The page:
Ben Lecomte Completes 300 Mile Swim Through Great Pacific Garbage Patch

We’ve followed the exploits of endurance swimmer Ben Lecomte for some time here on The Adventure Blog. Last year, we cheered him on as attempted to swim across the Pacific Ocean, an endeavor that was ultimately thwarted by massive storms, difficulties with his support ship, and a grueling schedule.

This past June, we also covered his return to the water as he set out to swim a much more modest distance on a completely different mission. One that he wrapped up this past weekend when he swam under the Golden Gate Bridge and into San Francisco.

The goal of Lecomte’s most recent swim was to cross 300 miles of ocean, a relatively small amount for a guy who has at times swam for thousands of miles as part of other projects. But what the Frenchman was trying to accomplish this time out was more about raising awareness rather than setting a big new endurance mark.

Instead, he swam across the Great Pacific Garbage Patch (GPGP) to help bring attention to a growing threat to the planet’s oceans. In this case, that threat is a massive section of water that is said to be more than 1.6 million square kilometers (617,000 sq. miles) in size and composed of plastic waste collected from countries all over the Pacific Rim.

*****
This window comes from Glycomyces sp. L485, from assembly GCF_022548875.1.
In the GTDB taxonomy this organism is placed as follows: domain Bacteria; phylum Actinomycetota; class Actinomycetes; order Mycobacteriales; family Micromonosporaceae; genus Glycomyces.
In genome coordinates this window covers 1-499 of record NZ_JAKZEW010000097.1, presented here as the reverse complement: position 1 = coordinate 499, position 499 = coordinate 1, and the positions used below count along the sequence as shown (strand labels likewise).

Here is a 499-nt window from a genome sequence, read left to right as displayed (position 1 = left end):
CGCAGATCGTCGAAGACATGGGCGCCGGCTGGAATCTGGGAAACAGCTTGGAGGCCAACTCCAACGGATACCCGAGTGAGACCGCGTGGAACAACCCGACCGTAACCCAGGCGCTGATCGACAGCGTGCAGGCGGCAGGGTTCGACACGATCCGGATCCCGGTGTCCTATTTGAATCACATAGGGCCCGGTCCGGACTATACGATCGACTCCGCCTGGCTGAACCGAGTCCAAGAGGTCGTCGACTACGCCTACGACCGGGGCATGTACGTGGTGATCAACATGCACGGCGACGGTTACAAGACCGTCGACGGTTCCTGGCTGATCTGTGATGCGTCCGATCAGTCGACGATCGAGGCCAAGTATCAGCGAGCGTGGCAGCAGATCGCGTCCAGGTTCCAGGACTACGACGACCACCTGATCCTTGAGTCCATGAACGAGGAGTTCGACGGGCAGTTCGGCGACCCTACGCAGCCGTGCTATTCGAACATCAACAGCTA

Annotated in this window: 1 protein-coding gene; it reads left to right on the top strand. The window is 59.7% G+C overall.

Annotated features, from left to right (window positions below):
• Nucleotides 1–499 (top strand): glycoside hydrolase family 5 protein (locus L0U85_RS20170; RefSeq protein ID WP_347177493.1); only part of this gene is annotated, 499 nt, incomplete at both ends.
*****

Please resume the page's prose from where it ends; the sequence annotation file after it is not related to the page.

Lecomte’s journey began back in June when he sailed from Hawaii to the GPGP. Once he reached the so-called “trash vortex” he began swimming across it, covering 300 miles (482 km) in the process. His swimming under the Golden Gate Bridge this past weekend served as a symbolic finish line for the expedition, which took 79 days to complete.

The long-distance swimmer got a first hand look at how much trash is found throughout the Pacific when he attempted his crossing of that ocean. While out on the water he reported seeing floating coolers, plastic bottles, and countless other debris.

That was nothing compared to the Great Pacific Garbage Patch, where millions of pieces of plastic, large and small, have collected. And while efforts are underway to try to clean up this section of the ocean, it will likely take decades to accomplish that task.

This expedition is interest for two reasons, both the environmental message and the endurance aspects of the story. A big salute to Ben for accomplishing both goals. Let’s just hope the message gets out to the right people.